Insulating 20'X20' Corrugated Metal garage.

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Old 04-11-16, 11:08 AM
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Insulating 20'X20' Corrugated Metal garage.

During the winter months the amount of condensation that accumulates on the ceiling and walls renders my garage useless and now looking to insulate the structure.

The garage measures 20'x20' with 8' walls and from the floor to peak measures approx. 10'.

1)Considered using appropriate size corrugated panels and sandwiched insulation between the panels and walls; finding it can be expensive and not sure how effective, considering the cost??

2)Rolls of bubble wrap type of insulation, but not sure how well it would work considering the walls are corrugated?

The other issue is installing an exhaust type fan but that's a topic for another day.

Suggestions, comments appreciated!!
 
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Old 04-11-16, 01:21 PM
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In my opinion there is only one fool proof method and that is to have the inside sprayed with expanding foam insulation. Any other method will allow air circulation between the insulation and the sheet metal and THAT will allow the condensation to continue. Yes, it will be expensive.

Others may have different opinions.
 
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Old 04-11-16, 01:25 PM
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My steel hangar has a large roof vent and even with it open moisture will condense on the metal roof and make it rain inside so I'd say ventilation isn't the best solution. Sometimes ventilation can help and sometimes it actually makes things worse. Insulating the walls is probably the best option. I'd consider a sprayed foam or rigid foam so you don't have to worry about the insulation becoming water logged.
 
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Old 04-11-16, 01:36 PM
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I agree with Furd that you need something which is up tight against the metal to not allow the surface to be cool enough to allow water to condense and spray foam is the only thing coming to mind for me as well.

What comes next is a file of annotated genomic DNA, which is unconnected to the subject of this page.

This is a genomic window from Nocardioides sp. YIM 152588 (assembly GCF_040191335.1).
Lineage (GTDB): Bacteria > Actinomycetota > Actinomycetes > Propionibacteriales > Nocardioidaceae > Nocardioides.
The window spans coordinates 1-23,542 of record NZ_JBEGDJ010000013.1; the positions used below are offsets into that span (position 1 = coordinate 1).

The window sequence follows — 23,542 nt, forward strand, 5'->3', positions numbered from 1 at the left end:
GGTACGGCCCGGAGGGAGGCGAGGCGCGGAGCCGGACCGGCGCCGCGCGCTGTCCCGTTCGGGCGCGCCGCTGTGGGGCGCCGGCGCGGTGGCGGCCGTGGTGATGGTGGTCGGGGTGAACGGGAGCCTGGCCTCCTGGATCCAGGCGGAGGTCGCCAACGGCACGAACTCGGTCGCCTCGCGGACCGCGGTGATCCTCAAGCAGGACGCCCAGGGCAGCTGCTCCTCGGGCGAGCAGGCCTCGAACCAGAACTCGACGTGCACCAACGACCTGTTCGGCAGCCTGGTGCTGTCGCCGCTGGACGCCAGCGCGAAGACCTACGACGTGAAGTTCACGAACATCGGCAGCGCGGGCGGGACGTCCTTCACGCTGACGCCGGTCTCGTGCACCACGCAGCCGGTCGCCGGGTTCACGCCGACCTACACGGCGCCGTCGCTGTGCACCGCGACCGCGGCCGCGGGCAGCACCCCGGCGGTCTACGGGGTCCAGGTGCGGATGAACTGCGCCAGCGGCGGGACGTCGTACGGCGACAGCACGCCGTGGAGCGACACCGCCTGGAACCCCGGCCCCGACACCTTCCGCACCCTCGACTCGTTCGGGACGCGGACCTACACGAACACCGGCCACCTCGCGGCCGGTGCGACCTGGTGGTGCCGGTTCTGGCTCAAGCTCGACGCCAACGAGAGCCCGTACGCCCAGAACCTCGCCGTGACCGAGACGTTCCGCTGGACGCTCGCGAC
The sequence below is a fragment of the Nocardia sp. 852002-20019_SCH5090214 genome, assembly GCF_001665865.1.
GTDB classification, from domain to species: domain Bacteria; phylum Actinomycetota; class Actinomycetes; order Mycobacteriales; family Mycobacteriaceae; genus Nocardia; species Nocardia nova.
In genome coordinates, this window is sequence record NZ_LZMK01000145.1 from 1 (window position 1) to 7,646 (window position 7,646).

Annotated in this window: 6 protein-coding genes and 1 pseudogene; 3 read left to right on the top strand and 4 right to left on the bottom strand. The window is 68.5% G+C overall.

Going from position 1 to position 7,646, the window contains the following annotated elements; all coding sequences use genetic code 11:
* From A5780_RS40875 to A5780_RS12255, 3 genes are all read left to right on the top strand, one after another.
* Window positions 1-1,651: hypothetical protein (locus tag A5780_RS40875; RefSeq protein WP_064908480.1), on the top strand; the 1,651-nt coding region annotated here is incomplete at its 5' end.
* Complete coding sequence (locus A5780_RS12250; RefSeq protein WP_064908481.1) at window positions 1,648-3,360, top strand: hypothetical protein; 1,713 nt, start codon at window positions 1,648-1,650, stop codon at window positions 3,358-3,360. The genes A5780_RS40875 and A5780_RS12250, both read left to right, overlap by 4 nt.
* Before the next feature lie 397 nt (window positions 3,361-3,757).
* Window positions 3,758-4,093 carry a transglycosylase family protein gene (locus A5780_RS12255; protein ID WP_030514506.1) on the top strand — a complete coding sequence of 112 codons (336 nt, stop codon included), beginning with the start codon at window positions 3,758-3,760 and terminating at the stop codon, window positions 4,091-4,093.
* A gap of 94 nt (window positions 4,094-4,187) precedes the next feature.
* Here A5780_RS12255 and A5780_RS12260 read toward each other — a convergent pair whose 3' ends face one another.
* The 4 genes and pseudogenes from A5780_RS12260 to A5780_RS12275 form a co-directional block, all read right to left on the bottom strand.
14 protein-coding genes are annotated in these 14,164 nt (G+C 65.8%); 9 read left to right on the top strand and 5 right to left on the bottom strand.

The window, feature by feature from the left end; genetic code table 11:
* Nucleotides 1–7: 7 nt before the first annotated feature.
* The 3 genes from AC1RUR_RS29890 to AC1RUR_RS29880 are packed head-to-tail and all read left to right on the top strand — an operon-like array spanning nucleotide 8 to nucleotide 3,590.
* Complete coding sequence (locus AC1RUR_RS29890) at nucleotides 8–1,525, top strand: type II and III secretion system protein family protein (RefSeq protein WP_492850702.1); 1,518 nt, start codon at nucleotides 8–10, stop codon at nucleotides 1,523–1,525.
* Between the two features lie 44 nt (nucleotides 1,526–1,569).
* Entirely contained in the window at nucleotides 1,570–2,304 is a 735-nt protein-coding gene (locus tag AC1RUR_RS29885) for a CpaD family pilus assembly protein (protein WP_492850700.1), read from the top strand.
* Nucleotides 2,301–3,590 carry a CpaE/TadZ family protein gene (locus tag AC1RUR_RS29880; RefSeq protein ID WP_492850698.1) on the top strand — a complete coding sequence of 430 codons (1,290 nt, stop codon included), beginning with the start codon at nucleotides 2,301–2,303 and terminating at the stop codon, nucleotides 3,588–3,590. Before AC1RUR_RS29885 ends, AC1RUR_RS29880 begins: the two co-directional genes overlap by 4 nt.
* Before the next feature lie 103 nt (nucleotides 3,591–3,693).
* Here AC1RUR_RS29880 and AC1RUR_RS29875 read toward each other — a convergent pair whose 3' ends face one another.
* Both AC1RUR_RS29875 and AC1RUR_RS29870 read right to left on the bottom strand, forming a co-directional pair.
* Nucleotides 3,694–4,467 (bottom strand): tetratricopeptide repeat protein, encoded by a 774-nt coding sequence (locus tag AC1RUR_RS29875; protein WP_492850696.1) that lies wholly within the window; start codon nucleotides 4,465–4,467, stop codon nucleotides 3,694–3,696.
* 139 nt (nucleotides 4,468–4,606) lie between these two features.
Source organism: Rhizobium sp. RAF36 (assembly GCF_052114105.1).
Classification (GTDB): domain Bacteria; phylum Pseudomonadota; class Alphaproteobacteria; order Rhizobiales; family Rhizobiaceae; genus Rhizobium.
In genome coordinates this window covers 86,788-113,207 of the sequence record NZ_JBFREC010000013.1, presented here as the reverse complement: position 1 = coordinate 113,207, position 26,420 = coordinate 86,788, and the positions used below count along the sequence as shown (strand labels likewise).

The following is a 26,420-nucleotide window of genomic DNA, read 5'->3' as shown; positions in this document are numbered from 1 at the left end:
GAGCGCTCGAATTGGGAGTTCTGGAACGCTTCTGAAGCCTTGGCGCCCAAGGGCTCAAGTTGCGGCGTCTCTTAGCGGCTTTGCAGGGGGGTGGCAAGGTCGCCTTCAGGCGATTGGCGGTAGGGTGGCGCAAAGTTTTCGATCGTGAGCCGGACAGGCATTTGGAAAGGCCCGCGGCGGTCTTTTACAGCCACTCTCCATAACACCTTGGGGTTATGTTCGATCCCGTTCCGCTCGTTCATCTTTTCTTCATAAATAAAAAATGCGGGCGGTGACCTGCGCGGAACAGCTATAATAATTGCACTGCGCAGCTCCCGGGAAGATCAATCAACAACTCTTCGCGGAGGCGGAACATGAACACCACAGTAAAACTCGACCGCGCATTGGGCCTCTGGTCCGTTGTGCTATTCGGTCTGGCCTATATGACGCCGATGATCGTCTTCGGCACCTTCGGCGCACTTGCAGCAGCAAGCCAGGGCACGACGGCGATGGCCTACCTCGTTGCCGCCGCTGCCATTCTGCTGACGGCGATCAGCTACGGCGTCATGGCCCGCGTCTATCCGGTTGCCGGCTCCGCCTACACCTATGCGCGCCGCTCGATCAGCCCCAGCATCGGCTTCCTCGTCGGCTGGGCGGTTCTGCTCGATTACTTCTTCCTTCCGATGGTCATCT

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Old 04-11-16, 01:44 PM
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Assuming your garage is built using 2x4 studs the standard way to prevent condensation in cold climates is to install insulation in the stud space and apply a poly vapor barrier on the warm side of the insulation and then cover with drywall or other fire resistant material.

Fiberglass is quite common as it is protected from condensation by the vapor barrier.
 
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Old 04-11-16, 02:00 PM
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The structure is make entirely of metal; studs, sill plates, rafters, etc.

Came across this site quite some time ago, waiting for weather to improve before taking on the task, preparing myself for sticker shock before requisting a cost estimate? Probly need to first look into item description to determine if appropriate for application?

Foam Closure For Metal Deck And Metal Roofing Panels. In Stock.

Considering removing the bathroom heat, exhaust, and light fixture, works great at first then it cycles to cold, can't imagine manufacturer would install a humidity sensor? Anyhow, rather than recycle, thought I would research putting it to use in the metal structure??

Definitely need to come up with a solution, currently it's become a fair weather structure, tried force air heaters, which work fine until 10 min's after shutting down then the condensation.

I do appreciate the input, very helpful and food for thought!!
 
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Old 04-11-16, 02:46 PM
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...tried force air heaters, ...
If you mean ventless heaters, the kind that release the products of combustion into the space being heated, these will actually worsen the condensation problem as the combustion itself releases vast quantities of moisture into the air.
 
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Old 04-11-16, 02:54 PM